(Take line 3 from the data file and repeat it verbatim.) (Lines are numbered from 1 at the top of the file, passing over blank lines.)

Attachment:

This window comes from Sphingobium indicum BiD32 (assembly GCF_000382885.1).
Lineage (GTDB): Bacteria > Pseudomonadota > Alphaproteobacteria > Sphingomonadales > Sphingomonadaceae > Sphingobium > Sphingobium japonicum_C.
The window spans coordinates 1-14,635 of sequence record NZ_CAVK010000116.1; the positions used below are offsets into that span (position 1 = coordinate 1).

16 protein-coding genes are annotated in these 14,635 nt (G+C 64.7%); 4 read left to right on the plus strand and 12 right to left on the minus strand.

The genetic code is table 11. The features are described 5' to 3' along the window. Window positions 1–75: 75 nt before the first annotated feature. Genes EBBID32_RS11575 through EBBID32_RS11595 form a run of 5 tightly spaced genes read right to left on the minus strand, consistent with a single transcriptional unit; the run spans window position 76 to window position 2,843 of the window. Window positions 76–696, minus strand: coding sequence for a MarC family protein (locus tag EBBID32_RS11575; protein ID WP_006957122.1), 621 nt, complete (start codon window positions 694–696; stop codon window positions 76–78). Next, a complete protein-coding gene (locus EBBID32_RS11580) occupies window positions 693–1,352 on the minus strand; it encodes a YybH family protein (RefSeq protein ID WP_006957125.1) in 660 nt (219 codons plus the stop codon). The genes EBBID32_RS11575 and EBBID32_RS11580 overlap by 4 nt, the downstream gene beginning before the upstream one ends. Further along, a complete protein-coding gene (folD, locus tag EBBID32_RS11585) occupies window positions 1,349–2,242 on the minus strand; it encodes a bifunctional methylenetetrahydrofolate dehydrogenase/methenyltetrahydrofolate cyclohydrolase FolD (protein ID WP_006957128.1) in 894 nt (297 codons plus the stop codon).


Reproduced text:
The window spans coordinates 1-14,635 of sequence record NZ_CAVK010000116.1; the positions used below are offsets into that span (position 1 = coordinate 1).